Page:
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Federal overreach in Tongass National Forest affects all Alaskans

John Coghill
OPINION: Alaskans should be deeply troubled by federal overreach. The federal “anti-industry management style” in the Tongass National Forest has largely suffocated the private timber industry there. Xa'at via Flickr

We Alaskans should be deeply troubled by what is happening with regard to federal overreach. One sad story is the Tongass National Forest in Southeast Alaska. The federal “anti-industry management style” has largely suffocated the private timber industry. Harvests are a mere fraction of what they once were. Of the 16.9 million acres in the National Forest, we are now only harvesting a mere few thousand acres. Jobs continue to evaporate. Livelihoods are lost. People are forced to move or drastically change their lifestyles to continue living in the area.

The unilateral, multi-year, aggressive action in Tongass erodes confidence in federal government management. Broken federal promises (as found in Southeast) have become the challenge in Southcentral, the Interior, the West, and the North. As demonstrated by the recent, overtly-intimidating incident involving the EPA and the Fortymile miners, Alaskans should be alerted to a troubling, prevailing theme by federal agencies: Private natural resource development (and the jobs that come with it) are not welcome. In fact, disturbingly, even existing industry risks fundamental rule changes (thereby making private projects cost prohibitive).

The restrictions in Tongass are especially ironic. At statehood, Alaska was promised access to its natural resources in order to sustain itself and lessen its dependence on the federal government to survive. That same federal government now stands with its “boot on the throat” of the Southeast timber industry.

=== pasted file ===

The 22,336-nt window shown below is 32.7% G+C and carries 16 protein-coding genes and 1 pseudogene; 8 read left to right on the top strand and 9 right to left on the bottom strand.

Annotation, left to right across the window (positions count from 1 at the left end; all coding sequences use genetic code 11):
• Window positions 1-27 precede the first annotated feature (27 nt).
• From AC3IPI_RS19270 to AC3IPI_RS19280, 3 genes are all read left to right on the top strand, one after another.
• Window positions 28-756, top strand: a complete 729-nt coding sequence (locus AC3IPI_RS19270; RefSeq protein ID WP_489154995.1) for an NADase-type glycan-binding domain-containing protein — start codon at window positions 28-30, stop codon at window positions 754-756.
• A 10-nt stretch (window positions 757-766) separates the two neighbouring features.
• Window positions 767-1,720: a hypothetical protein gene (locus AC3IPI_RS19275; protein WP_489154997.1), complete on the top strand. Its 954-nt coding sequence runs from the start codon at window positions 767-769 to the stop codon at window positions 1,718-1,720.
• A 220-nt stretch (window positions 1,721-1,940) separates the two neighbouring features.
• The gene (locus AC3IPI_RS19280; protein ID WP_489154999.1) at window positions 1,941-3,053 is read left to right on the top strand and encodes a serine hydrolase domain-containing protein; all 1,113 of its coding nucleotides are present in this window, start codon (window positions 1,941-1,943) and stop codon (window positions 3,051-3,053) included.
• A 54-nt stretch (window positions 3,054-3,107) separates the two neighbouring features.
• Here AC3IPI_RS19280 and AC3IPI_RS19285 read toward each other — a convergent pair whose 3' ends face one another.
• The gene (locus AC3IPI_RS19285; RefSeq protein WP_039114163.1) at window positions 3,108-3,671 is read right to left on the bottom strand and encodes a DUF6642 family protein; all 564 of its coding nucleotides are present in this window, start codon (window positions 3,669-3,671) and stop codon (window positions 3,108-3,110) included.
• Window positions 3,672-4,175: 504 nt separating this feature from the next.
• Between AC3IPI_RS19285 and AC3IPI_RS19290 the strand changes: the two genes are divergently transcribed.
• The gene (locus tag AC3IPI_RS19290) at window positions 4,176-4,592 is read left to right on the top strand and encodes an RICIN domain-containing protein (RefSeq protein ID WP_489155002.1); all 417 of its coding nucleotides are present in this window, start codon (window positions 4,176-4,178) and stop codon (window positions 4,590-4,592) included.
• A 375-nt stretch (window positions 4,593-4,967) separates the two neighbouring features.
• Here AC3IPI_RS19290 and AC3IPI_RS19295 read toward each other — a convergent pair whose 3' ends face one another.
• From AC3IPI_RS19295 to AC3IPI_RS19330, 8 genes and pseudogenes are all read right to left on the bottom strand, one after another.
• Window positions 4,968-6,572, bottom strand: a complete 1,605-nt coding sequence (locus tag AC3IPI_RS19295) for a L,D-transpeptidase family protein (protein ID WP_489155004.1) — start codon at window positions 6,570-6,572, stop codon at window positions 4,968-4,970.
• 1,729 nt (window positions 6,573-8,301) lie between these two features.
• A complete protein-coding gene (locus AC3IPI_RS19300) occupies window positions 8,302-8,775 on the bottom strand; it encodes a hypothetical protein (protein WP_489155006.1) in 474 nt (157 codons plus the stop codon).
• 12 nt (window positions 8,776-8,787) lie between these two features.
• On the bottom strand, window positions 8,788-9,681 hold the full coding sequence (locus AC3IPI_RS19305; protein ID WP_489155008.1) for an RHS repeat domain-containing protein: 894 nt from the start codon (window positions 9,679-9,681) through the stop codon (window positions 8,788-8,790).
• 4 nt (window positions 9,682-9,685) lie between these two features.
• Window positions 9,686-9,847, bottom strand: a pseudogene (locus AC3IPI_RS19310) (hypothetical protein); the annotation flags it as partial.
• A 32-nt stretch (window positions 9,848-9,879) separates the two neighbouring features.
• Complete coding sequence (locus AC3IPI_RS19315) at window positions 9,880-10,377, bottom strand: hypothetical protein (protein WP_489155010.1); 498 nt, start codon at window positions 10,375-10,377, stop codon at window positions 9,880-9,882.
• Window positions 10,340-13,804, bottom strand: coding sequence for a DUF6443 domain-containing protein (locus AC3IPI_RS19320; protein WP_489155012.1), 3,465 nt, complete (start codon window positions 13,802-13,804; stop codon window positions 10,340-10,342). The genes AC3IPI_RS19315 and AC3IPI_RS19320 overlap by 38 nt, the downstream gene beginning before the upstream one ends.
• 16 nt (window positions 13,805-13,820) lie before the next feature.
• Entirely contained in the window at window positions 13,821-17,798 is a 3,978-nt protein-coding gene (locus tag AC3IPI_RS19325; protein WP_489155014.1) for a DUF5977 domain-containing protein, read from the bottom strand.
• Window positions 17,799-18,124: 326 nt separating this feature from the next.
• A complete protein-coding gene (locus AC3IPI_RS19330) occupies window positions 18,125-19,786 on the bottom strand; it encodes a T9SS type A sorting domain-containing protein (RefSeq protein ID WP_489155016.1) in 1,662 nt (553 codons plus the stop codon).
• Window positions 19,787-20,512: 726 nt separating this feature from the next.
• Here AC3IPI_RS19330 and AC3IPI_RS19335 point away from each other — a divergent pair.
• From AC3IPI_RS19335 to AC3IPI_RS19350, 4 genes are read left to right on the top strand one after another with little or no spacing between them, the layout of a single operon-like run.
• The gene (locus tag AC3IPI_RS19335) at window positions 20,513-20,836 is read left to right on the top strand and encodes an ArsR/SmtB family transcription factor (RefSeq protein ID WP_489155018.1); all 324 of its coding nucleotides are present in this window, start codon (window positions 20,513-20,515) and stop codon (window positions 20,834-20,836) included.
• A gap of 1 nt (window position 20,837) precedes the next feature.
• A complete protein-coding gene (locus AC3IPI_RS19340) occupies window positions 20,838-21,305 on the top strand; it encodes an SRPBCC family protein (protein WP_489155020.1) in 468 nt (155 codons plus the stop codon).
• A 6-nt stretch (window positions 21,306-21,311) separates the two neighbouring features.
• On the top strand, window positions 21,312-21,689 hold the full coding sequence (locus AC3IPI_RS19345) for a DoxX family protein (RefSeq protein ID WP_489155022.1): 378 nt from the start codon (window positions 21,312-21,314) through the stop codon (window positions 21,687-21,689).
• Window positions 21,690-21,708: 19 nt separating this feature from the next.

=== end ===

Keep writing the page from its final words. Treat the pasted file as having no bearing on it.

So, how did the situation in Tongass occur?

The federal government has systematically eroded most of the legal commitments contained in the Alaska National Interest Lands Conservation Act (ANILCA).

What happened?

The ANILCA “Grand Bargain” for the Tongass was that 5.4 million acres of Wilderness would be designated in exchange for a guaranteed timber sale level of 450 million board feet per year. $40 million per year was also guaranteed to build the roads and infrastructure needed to support the expected timber harvest. The remaining portion of the 16.9-million-acre forest was supposed to be deemed open to mining and renewable energy resource development (in accordance with multiple-use management principles).

The federal promise began to break with the Tongass Timber Reform Act of 1990 (TTRA). With the TTRA, Congress rejected ANILCA’s guaranteed timber sale level and the infrastructure funds to support it. Additionally, the TTRA removed another 200,000 acres of the Tongass from development.

Environmental litigation and the Clinton administration forced the closure of two pulp mills. The result was a stunning loss of direct and indirect jobs causing huge economic and social upheaval in the communities in Southeast Alaska.